I never got on the Resident Evil 4 hype train when I was a kid, and in hindsight, I’m not entirely sure why. I had a Gamecube, PS2, and Wii growing up, had no problems with violence or anything, and played a large variety of games (despite being a child and, therefore, terrible at all video games ever). I’d assume it’s because I was (and still am) a scaredy cat, and wouldn’t go near anything remotely resembling a horror game. I’ve since learned that Resident Evil 4 is most definitely NOT a scary game, thanks to watching Let’s Plays, and during a recent Steam sale, I decided it was time to pick it up and see what all the hubbub was about.
All I can say is, holy crap, have I been missing out.
Resident Evil 4, for the maybe two of you who don’t know, follows Agent Leon S Kennedy, a survivor of the Raccoon City Outbreak (in other words, Resident Evil 2), on a mission to some unidentified Spanish-speaking village in… a place to find the president’s kidnapped daughter. It’s just as corny as it sounds, and I love it. Leon is such an unshakable protagonist, and the way he acts like he’s the coolest thing since sliced bread never fails to put a smile on my face. As for Ashley Graham, the aforementioned president’s daughter, I’d heard a lot about how grating she was, and while her constant cries of “LEON!” do get kind of annoying sometimes, as far as escort characters go, she’s actually not terrible. She’ll gladly hide in a dumpster for as long as you tell her to, and if you have to be in a combat situation, she at least has the good sense to stay out of my way while I’m trying to shoot people. There were only maybe two times in the entire game I got a game over because she died. Even the monsters are surprisingly memorable. From the cat-like screeching of the villagers to the menacing rev of Dr. Salvador’s chainsaw; from the weird chittering of the Novistadors to the bumbling fury of the Garradors, every evil parasite-infested Spaniard and monster has their own flavor of menace, made more amusing when you effortlessly blow their heads off (shortly followed by blowing their heads off again when the big parasite things pop out).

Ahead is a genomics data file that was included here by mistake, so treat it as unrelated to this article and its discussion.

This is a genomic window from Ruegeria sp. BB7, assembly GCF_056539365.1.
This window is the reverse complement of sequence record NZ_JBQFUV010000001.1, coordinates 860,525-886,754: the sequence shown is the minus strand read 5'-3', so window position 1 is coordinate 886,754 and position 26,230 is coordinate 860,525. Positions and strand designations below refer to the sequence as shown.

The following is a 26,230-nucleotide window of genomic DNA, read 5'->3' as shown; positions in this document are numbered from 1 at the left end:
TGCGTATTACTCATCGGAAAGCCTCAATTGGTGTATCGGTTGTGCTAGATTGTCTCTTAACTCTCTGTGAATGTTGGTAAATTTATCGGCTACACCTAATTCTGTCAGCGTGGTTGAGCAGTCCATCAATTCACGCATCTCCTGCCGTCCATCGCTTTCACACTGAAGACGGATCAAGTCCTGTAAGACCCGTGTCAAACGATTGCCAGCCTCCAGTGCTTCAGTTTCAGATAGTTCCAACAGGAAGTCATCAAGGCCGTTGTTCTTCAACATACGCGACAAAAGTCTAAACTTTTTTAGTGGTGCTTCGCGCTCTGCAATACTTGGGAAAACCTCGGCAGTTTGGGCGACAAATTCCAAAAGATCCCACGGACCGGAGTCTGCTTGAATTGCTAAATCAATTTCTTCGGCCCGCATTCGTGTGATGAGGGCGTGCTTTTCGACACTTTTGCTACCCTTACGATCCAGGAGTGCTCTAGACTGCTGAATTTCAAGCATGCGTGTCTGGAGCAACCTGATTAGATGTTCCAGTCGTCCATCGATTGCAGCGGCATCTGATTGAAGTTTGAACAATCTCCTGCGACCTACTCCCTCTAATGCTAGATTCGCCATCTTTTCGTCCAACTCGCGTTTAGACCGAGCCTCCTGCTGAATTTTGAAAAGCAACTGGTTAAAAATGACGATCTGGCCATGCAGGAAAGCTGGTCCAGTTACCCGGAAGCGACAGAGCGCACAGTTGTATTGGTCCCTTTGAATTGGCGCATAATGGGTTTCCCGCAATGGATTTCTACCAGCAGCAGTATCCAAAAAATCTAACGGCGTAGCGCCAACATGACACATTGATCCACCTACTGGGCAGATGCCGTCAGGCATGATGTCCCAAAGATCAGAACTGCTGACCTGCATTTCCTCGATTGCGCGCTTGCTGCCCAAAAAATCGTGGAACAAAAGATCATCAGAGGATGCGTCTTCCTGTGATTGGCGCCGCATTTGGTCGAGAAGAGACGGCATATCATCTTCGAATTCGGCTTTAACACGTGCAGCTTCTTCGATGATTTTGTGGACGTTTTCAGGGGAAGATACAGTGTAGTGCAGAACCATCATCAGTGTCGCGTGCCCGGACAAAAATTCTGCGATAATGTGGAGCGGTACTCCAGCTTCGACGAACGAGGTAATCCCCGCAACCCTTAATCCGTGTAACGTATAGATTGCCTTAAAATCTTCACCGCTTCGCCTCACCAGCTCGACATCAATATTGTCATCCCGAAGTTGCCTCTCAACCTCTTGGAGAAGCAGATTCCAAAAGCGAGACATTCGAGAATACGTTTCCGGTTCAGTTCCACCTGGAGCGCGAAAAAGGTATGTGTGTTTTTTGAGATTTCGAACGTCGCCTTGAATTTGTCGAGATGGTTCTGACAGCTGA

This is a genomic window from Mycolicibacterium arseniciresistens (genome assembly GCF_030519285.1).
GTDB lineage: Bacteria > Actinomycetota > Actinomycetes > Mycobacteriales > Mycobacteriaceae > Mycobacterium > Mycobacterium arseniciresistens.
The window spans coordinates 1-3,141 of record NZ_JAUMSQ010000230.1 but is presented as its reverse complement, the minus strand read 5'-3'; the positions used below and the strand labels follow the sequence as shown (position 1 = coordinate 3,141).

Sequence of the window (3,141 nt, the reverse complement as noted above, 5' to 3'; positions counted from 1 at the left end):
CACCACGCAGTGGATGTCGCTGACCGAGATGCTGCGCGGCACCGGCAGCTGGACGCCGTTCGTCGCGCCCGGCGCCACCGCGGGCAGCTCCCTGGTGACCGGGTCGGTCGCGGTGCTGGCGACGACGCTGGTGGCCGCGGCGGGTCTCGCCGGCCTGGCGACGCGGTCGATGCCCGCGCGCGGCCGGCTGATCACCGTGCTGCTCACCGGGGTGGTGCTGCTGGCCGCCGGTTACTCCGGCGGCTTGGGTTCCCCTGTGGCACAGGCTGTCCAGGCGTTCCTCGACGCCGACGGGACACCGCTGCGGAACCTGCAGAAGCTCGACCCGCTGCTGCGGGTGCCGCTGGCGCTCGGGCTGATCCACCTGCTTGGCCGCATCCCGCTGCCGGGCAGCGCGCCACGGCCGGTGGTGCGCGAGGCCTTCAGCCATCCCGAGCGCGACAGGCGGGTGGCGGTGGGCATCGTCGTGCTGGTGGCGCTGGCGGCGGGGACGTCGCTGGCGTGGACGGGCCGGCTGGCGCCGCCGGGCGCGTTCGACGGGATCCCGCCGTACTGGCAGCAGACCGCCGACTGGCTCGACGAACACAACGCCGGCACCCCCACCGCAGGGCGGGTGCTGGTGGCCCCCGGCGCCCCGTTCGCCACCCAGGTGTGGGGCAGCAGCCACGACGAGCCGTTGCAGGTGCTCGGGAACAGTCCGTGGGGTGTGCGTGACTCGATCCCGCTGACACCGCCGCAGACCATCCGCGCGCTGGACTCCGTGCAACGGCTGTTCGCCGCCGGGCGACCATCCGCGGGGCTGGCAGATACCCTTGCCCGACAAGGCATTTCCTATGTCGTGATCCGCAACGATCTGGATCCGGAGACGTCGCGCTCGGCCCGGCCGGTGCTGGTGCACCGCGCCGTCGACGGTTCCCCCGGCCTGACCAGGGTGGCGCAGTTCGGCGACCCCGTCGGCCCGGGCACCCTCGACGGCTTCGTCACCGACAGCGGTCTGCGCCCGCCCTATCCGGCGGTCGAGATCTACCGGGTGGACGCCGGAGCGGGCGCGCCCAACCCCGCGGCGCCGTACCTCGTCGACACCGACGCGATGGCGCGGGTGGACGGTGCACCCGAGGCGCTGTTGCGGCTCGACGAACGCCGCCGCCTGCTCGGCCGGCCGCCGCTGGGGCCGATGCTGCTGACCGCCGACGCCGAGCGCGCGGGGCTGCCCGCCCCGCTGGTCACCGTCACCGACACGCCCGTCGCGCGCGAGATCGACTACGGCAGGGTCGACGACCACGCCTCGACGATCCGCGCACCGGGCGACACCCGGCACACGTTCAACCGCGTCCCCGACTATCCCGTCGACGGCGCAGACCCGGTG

Leon’s got an entire arsenal in his pants for just about any occasion; pistols, shotguns, rifles, and magnums (the Broken Butterfly’s reload is SO COOL), each one adapt at shooting evil Spaniards in the face. You’d think the way Leon stops and aims his gun would be annoying, but the game is built around the system in a way that lets you pop off a couple of rounds and then quickly run out of the way of oncoming attacks. Even quick time events, which are ungodly levels of irritating in most games, are integrated smoothly and cleverly, rewarding the quick-fingered. The only time I ever failed a QTE was when I needed to mash to pull Leon up a ledge, and from what I’ve read, that’s just a glitch on the PC version due to weird framerate stuff.
In a way, Resident Evil 4 is kind of a miracle. It uses elements that would be obstructive and annoying in other games, like cheesy writing, escorting, stationary aiming, and QTEs, and still manages to be an unbelievably high quality game. It’s like a really good B-horror movie, like Evil Dead; it’s so weird and shlocky that it inverts on itself and ends up being amazing. I gotta say, shame on me for not getting on that hype train, because I can totally imagine myself loving this game as a kid (if not being particularly good at it).
Man, now I want more. I’m gonna go play Resident Evil 5, see if that’s any good…